Brooklyn Winery had a rough start: It opened its doors in the midst of a struggling economy, and soon after going all in with their business idea, the founders realized it wasn’t going to work.
When talking with co-founder Brian Leventhal, one of the things that stands out is his self-awareness:
“There were definitely a lot of roadblocks. We opened doors fall of 2010 with this original idea of people coming in and making their own wine. But we realized, relatively quickly, our original idea was completely wrong,” says Leventhal.
Path to entrepreneurship and an idea
Leventhal already had a successful and enduring business under his belt before forming Brooklyn Winery. In 2003, while he was still an undergrad, Leventhal started Wydown Water, a water delivery service that rents and stocks water coolers in students’ dorm rooms. He leased operating space from the school through the Student Entrepreneurial Program. Upon graduation, Leventhal sold Wydown Water, which has become a fixture on campus.
Even so, Leventhal felt he needed more experience before fulfilling his dream of running his own business. After graduating, he took a consulting job that he felt would help him develop skills he’d need as an entrepreneur. Two years later, Leventhal left that job to join a startup.
During his three-year stint there, he had the opportunity to work closely with the startup’s founder, applying what he’d learned in consulting and gaining insight into business management.
These experiences gave Leventhal the confidence he needed to run his own business.
The big idea
While working at the startup, some of Brian’s colleagues invited him to join their winemaking group.
Each year, the group would make a handful of trips to a small winemaking center in New Jersey. The make-it-yourself winery was able to bypass winemaking regulations through a loophole that allowed households to make small batches of wine as long as it wasn’t intended for resale.
The winemaking center’s value proposition wasn’t about selling wine — it was the unique experience of making wine with friends.
John Stires, a coworker of Leventhal’s, was also in the group. As their friendship grew, the two began talking about how difficult it was to get out to New Jersey and lamented that there wasn’t anything like the make-it-yourself winery in New York. Both savored the winemaking experience and believed there would be ample interest among other young urbanites if they could make it happen in their own city.
The Recession and the decision
While their winery idea was taking shape, the Great Recession hit and the startup they were working for began to struggle. There were layoffs, and though Leventhal and Stires were not let go, several friends lost their jobs.
The two began to put more thought toward the small-batch winery concept, which was beginning to feel more exciting and more viable.
Flying in the face of the weak economy, Stires and Leventhal quit their jobs and pursued their idea.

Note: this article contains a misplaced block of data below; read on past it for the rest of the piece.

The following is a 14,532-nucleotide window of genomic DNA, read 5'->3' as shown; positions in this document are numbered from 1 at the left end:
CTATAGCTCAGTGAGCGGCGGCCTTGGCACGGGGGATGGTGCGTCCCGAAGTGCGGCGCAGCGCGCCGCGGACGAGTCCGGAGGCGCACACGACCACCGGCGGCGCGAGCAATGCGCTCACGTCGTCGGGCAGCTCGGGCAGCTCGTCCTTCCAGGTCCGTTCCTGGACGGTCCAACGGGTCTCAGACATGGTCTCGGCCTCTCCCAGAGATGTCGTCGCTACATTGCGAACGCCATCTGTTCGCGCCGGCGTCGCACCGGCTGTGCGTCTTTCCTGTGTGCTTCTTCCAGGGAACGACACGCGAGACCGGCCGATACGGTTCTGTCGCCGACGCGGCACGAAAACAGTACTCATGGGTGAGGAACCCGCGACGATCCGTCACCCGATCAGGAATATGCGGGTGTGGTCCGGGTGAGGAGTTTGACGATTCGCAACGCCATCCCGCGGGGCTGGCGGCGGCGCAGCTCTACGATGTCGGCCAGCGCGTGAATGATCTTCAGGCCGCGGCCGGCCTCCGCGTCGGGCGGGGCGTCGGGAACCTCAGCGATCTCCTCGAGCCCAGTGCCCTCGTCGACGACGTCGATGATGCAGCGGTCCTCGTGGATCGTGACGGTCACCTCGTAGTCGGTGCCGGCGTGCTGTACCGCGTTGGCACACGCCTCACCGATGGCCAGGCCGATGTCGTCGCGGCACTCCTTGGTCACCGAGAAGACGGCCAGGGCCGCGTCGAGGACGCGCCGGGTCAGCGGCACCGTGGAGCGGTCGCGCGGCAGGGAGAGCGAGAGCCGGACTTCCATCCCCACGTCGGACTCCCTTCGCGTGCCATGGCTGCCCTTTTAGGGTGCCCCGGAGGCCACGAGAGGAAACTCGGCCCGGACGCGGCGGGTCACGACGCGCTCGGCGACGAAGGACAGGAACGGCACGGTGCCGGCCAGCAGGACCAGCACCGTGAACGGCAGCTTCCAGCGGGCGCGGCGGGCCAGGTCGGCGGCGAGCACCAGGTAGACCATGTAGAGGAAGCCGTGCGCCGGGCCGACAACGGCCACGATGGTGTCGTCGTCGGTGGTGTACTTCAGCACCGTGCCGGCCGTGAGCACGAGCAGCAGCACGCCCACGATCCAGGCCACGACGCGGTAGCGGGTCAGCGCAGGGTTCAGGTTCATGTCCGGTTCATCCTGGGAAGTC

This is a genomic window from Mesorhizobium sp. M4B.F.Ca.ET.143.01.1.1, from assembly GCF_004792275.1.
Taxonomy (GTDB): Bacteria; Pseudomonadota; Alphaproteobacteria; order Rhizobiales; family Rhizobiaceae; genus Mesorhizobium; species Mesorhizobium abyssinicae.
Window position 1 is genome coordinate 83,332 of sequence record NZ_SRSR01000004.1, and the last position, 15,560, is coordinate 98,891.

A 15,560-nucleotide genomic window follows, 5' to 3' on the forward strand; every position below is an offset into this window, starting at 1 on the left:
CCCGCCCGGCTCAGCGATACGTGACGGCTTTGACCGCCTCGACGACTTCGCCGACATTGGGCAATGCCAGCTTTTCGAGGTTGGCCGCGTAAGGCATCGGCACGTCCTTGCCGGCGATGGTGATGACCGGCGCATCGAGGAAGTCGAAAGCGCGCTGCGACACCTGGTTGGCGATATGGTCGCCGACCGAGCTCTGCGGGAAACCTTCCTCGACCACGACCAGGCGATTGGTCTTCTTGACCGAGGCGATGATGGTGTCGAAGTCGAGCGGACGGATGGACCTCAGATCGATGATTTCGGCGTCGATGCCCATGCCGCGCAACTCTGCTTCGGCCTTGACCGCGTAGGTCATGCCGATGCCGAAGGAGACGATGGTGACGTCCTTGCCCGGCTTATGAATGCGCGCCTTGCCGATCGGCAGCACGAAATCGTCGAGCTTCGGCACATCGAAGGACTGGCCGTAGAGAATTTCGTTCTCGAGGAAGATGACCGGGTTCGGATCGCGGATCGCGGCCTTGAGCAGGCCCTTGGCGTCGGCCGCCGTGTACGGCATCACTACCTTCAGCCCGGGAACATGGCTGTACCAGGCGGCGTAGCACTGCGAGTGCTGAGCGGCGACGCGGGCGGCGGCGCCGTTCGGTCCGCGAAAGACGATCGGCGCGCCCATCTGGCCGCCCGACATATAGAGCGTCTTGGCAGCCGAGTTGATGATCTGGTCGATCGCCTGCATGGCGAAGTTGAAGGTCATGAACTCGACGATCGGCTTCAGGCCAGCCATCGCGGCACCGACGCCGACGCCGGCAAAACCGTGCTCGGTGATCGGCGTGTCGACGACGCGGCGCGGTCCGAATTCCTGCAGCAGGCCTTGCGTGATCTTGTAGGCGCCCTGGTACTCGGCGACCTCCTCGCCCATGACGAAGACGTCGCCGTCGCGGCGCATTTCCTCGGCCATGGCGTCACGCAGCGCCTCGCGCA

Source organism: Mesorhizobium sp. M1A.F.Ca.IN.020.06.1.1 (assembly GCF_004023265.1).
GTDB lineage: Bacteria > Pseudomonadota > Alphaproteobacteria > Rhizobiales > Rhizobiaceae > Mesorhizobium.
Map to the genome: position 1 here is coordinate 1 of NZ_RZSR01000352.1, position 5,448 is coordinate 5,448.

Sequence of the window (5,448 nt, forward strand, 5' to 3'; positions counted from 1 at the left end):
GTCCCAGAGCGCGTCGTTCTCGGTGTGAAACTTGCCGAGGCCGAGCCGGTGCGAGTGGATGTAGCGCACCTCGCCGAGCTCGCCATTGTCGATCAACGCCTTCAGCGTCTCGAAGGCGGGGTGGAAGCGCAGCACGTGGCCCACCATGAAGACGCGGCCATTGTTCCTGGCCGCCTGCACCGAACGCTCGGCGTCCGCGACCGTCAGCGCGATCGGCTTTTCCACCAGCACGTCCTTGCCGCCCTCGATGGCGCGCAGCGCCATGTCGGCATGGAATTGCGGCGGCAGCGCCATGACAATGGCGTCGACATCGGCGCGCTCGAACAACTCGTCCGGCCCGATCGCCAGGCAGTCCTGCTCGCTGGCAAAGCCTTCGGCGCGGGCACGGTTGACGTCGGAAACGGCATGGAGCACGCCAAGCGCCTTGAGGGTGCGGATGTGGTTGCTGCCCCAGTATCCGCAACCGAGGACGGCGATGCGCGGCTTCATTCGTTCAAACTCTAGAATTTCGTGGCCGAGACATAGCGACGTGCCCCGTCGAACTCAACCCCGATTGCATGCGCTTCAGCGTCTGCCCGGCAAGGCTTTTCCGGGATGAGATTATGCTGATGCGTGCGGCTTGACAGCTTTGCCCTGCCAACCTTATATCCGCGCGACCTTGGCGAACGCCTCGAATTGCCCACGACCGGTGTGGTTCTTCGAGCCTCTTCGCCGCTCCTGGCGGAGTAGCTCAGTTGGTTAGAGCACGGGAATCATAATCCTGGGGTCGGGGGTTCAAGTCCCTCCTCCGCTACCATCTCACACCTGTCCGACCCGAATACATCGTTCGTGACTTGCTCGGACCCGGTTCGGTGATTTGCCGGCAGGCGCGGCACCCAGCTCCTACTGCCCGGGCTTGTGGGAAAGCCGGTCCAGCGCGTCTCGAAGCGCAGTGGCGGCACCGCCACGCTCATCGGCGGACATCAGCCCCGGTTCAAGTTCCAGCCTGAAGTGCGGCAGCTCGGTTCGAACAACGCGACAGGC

“It really comes down to one core question,” says Leventhal. “What’s the worst that’s going to happen, realistically? It’s quit and fail. That’s the underlying issue at the end of the day. How bad is it really going to be if you quit your job, you try to do this, and it doesn’t succeed? And I can tell you honestly, for most people — not all people but most people — it isn’t going to be that bad. It really isn’t going to be that bad. And you’re going to regret much longer not trying, and you’d rather have tried and failed than not tried at all.”
After leaving the startup, they settled on a space for their new venture and began renovating. They gave “hard-hat tours,” showing potential customers around the space while it was under renovation.
They opened. Quickly, they realized it wasn’t working.
It was difficult to get people to write checks so far in advance of receiving the wine and hard to sell people on the value of the experience.
The business frequently faced difficulties in scheduling busy New York clientele months in advance, only to have grapes come in early, causing customers to have to come in sooner than they had planned.
Then one day a couple walked into Brooklyn Winery and asked if they could use the venue for their wedding. Several other couples came in and asked the same question. It was happening too frequently to ignore — the founders realized that they had a substantial opportunity in front of them.
So they retooled their business model, brought in chefs and staff, and of course, a trained winemaker. Now they use the equipment to make and sell their own Brooklyn Winery wines, and ship to about a dozen states.
They also host weddings and private events. The mounting success of Brooklyn Winery has led to an expansion into Washington D.C., with plans to open District Winery next year.
The passion behind Brooklyn Winery has evolved almost as much as the business itself.
For Leventhal, the primary driver has never been wealth. Initially, he was driven by the idea — having it, believing in it and experiencing the satisfaction inherent in making it happen.
Now, Leventhal’s motivation comes from the people on both sides of his business: His clients and his employees. In his time working for a startup where morale was low, Leventhal became aware of the responsibility to create and maintain a culture that ensures his employees are happy to work for him.
Though he had to give up on his original idea of providing customers with the same experience Leventhal and his friends had, Leventhal has the opportunity to provide another kind of experience. While the patrons of Brooklyn Winery may not be squishing their own grapes, they are still having an experience, whether it’s a wedding or a special night out. And Leventhal gets to be an author and a witness to these meaningful moments in people’s lives.